“I resigned my staff nurse position today,” my young colleague confessed, “after only 7 months. I loved taking care of patients and families, but just couldn’t take it anymore – the other nurses complaining, but never speaking out, the rude behavior and put downs, and the nurse manager who made bad decisions and supported the wrong people – will it be like this in my next job? I feel like such a failure.” I have heard this story at least three times over the past year and I am only an N of 1. Recent studies have documented the alarming percentage of nurses who are leaving their jobs or leaving the profession climbing to 17.2 % in 2016 and costing hospitals an average of $5.2M – $8.1M annually. 1 Reasons cited by nurses for leaving include poor management, and stressful work conditions, including inadequate staffing, verbal abuse, and work-life balance issues. 2, 3 While employing organizations are deciding how to tackle this problem, you need stress relief now to get you through the day. First, let’s revisit the concept stress, then consider a few simple and creative strategies that you can use to get the elephant out of your workday ---- STRESS!
Hans Selye, a Canadian physician, conceptualized the “stress response” and conducted research on how it worked after observing patients’ responses to the stress of hospitalization. 4 “Stressors” are those factors experienced or perceived by individuals as causing harm or distress. “Experienced” or “perceived” is an important distinction since the stressor can be real and direct like a contracting a virus or being robbed at gunpoint or the stressor could be the result of how we view a situation; a putdown for one nurse can be devastating and for another a minor blip in the course of a day’s work. The apathy of her colleagues, rude behavior, put downs, and the passivity of the nurse manager were my colleague’s perceived “stressors.” Stress, on the other hand, is the individual’s reaction or the body’s response to real and perceived threats whether that reaction is manifested physically or mentally. In this case, my young colleague’s reaction was to let the stressors overwhelm her to the point of leaving – remember fight or flight? She could have tried to “change her perceptions,” “change her reactions,” “change her behavior or get help,” instead the stress led to resignation. Depending on the severity of the stress, individuals and organizations always have a measure of control in managing “stressors.” Instead of merely reacting, striving to develop a deep awareness of how you can plan, craft, and control your responses to difficult situations can be the first step to stress inoculation.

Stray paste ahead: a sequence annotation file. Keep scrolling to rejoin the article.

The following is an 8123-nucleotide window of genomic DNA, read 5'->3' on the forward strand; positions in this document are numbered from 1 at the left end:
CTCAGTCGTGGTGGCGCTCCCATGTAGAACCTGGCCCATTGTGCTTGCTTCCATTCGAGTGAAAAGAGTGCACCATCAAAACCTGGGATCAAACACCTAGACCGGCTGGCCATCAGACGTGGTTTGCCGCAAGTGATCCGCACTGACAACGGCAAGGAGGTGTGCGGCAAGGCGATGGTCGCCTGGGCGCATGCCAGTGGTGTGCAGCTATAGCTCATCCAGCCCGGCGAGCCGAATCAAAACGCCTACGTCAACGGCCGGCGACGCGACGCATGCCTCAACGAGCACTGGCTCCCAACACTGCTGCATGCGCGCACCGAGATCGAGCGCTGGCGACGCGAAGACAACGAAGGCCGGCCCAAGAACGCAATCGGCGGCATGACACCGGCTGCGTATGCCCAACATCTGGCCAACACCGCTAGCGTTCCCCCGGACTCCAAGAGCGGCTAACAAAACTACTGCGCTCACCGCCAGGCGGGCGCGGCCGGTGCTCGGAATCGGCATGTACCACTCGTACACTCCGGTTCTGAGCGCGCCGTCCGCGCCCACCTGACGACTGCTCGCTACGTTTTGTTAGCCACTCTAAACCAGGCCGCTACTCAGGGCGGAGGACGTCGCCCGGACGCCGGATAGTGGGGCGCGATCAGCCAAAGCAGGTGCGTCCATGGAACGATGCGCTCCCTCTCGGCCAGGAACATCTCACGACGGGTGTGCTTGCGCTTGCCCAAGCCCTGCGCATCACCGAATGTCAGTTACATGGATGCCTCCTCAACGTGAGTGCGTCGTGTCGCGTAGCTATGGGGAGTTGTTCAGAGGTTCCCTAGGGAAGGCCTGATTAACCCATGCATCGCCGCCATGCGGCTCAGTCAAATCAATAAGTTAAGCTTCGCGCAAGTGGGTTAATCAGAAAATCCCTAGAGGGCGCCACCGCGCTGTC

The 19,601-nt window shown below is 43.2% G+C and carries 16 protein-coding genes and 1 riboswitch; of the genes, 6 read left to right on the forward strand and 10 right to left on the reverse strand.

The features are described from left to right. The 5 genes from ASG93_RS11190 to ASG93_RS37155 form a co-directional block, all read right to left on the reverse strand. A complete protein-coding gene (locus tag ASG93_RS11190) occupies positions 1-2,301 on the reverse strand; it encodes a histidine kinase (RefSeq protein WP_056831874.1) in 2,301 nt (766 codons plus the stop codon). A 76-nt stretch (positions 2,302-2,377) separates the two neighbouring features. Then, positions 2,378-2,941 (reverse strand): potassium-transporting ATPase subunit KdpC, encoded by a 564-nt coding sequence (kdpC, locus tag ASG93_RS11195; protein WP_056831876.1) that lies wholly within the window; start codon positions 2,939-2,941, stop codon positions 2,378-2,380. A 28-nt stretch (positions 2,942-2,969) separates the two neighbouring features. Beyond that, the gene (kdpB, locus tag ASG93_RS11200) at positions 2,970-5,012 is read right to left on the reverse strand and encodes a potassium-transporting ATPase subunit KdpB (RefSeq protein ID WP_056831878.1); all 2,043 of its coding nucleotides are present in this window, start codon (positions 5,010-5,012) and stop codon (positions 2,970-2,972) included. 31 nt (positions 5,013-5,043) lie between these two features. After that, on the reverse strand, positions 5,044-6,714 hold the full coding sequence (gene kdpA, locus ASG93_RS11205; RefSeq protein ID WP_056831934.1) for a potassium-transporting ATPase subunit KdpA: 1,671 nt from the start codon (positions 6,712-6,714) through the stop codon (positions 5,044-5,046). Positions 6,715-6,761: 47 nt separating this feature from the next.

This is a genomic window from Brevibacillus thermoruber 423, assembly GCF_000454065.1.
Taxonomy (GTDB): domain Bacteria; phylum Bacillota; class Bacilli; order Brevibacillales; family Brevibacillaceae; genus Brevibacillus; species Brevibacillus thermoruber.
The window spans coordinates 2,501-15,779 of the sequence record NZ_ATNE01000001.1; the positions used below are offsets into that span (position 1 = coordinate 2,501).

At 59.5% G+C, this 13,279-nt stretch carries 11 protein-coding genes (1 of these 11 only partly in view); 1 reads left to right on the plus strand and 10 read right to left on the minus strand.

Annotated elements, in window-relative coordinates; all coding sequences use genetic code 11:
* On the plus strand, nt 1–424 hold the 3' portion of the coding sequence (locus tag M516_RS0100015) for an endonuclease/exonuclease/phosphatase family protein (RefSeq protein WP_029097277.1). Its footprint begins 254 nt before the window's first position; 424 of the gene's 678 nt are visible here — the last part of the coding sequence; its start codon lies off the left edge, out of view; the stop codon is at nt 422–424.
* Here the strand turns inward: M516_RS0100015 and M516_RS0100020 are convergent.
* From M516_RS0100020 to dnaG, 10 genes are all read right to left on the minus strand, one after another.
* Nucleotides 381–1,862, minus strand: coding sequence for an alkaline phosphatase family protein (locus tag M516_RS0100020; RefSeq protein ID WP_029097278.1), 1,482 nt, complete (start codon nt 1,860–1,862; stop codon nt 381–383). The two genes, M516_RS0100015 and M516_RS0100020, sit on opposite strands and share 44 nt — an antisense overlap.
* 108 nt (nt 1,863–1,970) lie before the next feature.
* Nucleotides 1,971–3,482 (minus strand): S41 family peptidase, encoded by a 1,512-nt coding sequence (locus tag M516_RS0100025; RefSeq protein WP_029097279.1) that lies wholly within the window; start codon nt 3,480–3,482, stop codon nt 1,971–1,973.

You get to choose how to “vaccinate” your stress. Choose “ingredients” based on your preferences, style, and time – some take no time, others take a commitment of 20 minutes to half an hour per day. Try one strategy per week to find what is right for you. Continue with those you believe are helping you to respond effectively instead of reacting haphazardly and then move on to more structured and serious stress management modalities. Below is a simple formula to begin stress reduction. It’s your choice!
So there is it, a simple formula that will get your started to managing every day stress:
If your health is at risk or your situation is dire, consult a health professional. Take care of yourself!
Gloria F. Donnelly, Ph.D., RN, FAAN, FCPP
Professor and Dean Emerita
Editor in Chief, Holistic Nursing Practice
This post was republished from the Lippincott Nursing Center blog with permission. For more details on everything Wolters Kluwer is doing to celebrate National Nurses Week 2017, please click the box below.Nurses Week 2017